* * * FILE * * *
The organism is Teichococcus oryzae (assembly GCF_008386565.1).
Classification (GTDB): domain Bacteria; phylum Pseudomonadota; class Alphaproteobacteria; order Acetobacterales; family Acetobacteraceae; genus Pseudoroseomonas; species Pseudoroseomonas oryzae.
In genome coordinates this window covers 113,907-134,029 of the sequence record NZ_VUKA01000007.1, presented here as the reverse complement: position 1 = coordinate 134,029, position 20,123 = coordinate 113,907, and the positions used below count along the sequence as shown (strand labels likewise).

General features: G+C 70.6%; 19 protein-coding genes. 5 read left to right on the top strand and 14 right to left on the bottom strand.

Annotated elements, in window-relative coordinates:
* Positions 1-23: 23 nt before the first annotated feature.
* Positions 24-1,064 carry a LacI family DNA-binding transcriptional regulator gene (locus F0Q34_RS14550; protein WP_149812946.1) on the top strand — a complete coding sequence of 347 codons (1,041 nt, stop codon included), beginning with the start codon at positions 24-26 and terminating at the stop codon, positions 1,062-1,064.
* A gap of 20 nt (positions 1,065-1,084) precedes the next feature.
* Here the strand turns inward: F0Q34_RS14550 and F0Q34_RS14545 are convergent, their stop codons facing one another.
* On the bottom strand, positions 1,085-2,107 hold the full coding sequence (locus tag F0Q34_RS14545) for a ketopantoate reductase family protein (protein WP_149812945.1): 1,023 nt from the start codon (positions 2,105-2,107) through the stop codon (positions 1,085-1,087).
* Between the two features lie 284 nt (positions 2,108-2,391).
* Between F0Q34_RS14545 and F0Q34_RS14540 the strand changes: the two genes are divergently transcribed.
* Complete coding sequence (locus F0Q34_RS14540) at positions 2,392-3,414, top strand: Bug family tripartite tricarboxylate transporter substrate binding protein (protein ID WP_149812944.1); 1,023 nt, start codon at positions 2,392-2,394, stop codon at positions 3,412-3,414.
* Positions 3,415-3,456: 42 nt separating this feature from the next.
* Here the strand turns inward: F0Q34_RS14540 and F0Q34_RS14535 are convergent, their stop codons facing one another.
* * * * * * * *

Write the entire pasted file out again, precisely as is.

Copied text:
The organism is Teichococcus oryzae (assembly GCF_008386565.1).
Classification (GTDB): domain Bacteria; phylum Pseudomonadota; class Alphaproteobacteria; order Acetobacterales; family Acetobacteraceae; genus Pseudoroseomonas; species Pseudoroseomonas oryzae.
In genome coordinates this window covers 113,907-134,029 of the sequence record NZ_VUKA01000007.1, presented here as the reverse complement: position 1 = coordinate 134,029, position 20,123 = coordinate 113,907, and the positions used below count along the sequence as shown (strand labels likewise).

General features: G+C 70.6%; 19 protein-coding genes. 5 read left to right on the top strand and 14 right to left on the bottom strand.

Annotated elements, in window-relative coordinates:
* Positions 1-23: 23 nt before the first annotated feature.
* Positions 24-1,064 carry a LacI family DNA-binding transcriptional regulator gene (locus F0Q34_RS14550; protein WP_149812946.1) on the top strand — a complete coding sequence of 347 codons (1,041 nt, stop codon included), beginning with the start codon at positions 24-26 and terminating at the stop codon, positions 1,062-1,064.
* A gap of 20 nt (positions 1,065-1,084) precedes the next feature.
* Here the strand turns inward: F0Q34_RS14550 and F0Q34_RS14545 are convergent, their stop codons facing one another.
* On the bottom strand, positions 1,085-2,107 hold the full coding sequence (locus tag F0Q34_RS14545) for a ketopantoate reductase family protein (protein WP_149812945.1): 1,023 nt from the start codon (positions 2,105-2,107) through the stop codon (positions 1,085-1,087).
* Between the two features lie 284 nt (positions 2,108-2,391).
* Between F0Q34_RS14545 and F0Q34_RS14540 the strand changes: the two genes are divergently transcribed.
* Complete coding sequence (locus F0Q34_RS14540) at positions 2,392-3,414, top strand: Bug family tripartite tricarboxylate transporter substrate binding protein (protein ID WP_149812944.1); 1,023 nt, start codon at positions 2,392-2,394, stop codon at positions 3,412-3,414.
* Positions 3,415-3,456: 42 nt separating this feature from the next.
* Here the strand turns inward: F0Q34_RS14540 and F0Q34_RS14535 are convergent, their stop codons facing one another.